According to Google, bounce rate is a website metric indicative of the percentage of sessions in which people leave your site after interacting with the entrance page. Most often, when you own a website, you want visitors to somehow “convert” either by clicking through to buy something, fill out a form or read more. If your website has a high bounce rate, this could mean one of three things:
- Either your website has design and/or usability issues
- Or you are attracting the wrong kind of traffic
- Or you attracting exactly the right kind of traffic and users are finding the information they need on the entrance page itself and ergo have no reason to click through to the other pages of your website
In truth, a number of factors can contribute to a high bounce rate. These include:
1. Your website has only one page
If your website only has one page, analytics software such as Google Analytics do not register multiple page views unless the page is reloaded several times. Consequently, it’s not uncommon for single-page sites to acquire high bounce rates.
2. Your web tracking code setup is not working
For a multiple-page site, a high bounce rate could be indicative that the Google Analytics tracking code on your website has not been implemented correctly. To make sure you are collecting data, you will need to review the set up.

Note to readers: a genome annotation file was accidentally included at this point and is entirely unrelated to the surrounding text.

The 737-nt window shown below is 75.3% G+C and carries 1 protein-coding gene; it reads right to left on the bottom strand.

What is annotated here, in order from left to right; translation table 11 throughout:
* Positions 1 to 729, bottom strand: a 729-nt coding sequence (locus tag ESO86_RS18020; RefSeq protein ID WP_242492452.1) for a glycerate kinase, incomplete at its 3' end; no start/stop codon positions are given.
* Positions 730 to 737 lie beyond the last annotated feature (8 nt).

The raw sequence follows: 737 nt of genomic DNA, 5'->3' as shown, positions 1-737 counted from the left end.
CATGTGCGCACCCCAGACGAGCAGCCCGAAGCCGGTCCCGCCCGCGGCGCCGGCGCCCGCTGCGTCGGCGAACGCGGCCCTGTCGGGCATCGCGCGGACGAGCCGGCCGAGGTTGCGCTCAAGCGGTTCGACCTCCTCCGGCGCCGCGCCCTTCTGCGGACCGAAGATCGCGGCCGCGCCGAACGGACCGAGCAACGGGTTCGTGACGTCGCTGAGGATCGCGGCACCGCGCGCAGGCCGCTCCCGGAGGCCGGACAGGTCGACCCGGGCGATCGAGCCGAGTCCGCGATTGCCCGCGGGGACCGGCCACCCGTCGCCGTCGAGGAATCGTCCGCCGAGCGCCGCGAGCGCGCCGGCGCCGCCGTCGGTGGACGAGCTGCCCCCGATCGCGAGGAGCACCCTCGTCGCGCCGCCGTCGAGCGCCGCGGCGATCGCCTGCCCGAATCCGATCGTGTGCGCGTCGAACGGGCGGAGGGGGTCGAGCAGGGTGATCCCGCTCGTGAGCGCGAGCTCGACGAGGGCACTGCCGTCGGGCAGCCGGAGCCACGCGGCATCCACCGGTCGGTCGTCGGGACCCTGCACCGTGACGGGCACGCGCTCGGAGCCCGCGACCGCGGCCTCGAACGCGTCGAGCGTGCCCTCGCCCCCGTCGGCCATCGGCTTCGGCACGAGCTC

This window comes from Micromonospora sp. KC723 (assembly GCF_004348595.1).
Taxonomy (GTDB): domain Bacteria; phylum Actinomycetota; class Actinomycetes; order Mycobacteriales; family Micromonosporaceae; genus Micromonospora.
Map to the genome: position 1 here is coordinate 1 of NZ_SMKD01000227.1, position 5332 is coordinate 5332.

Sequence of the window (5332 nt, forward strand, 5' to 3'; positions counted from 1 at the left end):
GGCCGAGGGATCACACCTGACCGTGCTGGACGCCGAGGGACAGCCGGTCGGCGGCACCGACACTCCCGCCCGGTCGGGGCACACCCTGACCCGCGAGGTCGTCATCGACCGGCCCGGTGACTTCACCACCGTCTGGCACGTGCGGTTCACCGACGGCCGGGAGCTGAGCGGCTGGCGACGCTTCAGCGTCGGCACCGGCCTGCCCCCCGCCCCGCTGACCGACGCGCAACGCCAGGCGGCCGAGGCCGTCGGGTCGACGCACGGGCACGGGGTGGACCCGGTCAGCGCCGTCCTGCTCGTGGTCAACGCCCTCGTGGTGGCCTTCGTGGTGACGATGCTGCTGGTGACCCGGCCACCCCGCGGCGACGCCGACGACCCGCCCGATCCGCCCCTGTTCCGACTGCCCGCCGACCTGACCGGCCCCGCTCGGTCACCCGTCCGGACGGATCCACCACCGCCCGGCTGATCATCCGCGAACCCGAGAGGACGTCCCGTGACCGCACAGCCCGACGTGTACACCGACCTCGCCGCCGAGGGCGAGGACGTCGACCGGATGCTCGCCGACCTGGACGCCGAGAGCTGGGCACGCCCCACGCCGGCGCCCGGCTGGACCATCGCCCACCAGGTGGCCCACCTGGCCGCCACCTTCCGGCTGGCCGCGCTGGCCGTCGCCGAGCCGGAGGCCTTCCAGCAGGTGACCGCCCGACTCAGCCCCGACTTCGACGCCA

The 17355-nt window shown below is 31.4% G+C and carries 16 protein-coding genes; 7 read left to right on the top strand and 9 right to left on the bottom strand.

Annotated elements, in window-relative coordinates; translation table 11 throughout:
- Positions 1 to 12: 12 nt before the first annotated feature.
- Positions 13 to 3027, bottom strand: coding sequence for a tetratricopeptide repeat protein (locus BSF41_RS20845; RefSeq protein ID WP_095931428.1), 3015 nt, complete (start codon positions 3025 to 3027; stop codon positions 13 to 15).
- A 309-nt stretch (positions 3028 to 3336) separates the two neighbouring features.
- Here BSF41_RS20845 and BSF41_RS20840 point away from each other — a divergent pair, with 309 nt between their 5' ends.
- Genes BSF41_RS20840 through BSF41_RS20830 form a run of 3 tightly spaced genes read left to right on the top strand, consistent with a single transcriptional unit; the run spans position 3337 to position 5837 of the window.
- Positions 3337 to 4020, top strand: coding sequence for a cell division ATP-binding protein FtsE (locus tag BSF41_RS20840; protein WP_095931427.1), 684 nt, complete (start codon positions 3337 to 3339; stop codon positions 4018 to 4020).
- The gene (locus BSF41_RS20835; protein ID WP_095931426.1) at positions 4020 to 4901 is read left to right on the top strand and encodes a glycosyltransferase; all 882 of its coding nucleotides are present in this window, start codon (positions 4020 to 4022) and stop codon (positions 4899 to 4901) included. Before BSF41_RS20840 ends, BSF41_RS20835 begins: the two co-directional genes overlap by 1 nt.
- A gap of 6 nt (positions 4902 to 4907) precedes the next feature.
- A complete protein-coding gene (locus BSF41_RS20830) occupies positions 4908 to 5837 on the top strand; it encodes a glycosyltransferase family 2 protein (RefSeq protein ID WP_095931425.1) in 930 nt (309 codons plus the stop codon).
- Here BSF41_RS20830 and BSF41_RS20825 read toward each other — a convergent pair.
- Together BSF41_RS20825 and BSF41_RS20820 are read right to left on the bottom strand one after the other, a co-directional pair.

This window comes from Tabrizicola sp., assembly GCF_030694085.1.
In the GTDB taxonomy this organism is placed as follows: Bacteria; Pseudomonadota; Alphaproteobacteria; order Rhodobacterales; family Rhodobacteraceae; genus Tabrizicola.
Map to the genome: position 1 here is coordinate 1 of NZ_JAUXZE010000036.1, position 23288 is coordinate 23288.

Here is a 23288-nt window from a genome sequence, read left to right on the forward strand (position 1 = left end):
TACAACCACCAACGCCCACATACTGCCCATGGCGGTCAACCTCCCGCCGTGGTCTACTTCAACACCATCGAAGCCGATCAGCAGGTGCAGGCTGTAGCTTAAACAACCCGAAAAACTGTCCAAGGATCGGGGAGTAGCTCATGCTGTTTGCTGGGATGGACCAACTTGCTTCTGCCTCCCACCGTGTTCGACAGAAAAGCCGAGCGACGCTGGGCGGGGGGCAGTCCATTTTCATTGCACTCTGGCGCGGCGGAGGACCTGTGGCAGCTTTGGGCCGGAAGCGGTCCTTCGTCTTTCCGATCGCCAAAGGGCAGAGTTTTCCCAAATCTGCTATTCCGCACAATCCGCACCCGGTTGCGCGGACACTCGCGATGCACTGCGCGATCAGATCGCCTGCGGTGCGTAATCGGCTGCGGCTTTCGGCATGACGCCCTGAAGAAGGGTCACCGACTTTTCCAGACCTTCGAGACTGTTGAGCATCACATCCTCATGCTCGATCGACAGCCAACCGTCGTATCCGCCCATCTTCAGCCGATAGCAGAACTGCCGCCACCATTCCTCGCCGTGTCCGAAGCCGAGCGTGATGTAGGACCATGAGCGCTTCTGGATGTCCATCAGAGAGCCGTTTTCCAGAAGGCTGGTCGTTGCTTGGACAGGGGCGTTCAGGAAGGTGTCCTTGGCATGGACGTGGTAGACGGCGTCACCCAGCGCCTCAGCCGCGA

3. Site design
If all your website pages bear the tracking code and your site’s bounce rate is still high, the problem could lie in the design of your website. A few things to consider include:
- Redesigning your landing pages
- Optimizing the pages so they attract the right kind of visitors
- Changing your target keywords around to better reflect page content
- And optimizing your website with a fresh and unending stream of quality content
4. User behavior
Last but not the least, sometimes a high bounce rate has nothing to do with your website and everything to do with user behavior. For example, if a user bookmarks a page of your website and returns to it several times over the next couple of weeks, each session is considered a bounce.
How to improve your bounce rate
Because both the design of your website and its Google Analytics set up can have an impact on your bounce rate, improving this website metric is contingent upon making certain very specific changes that will be as individual as your business itself. The key to success is to analyze specific data and consequently adjust factors that are contributing to your bounce rate. To name a few:
1. Attract the right kinds of visitors
To reduce a website’s bounce rate, a valuable approach is to optimize the pages so they correlate better with search terms. The process starts with choosing the right keywords to target and maintaining top rankings up the SERPs for those keywords. Also consider creating multiple landing pages, each with unique content created around a branded term and aimed at different types of visitors.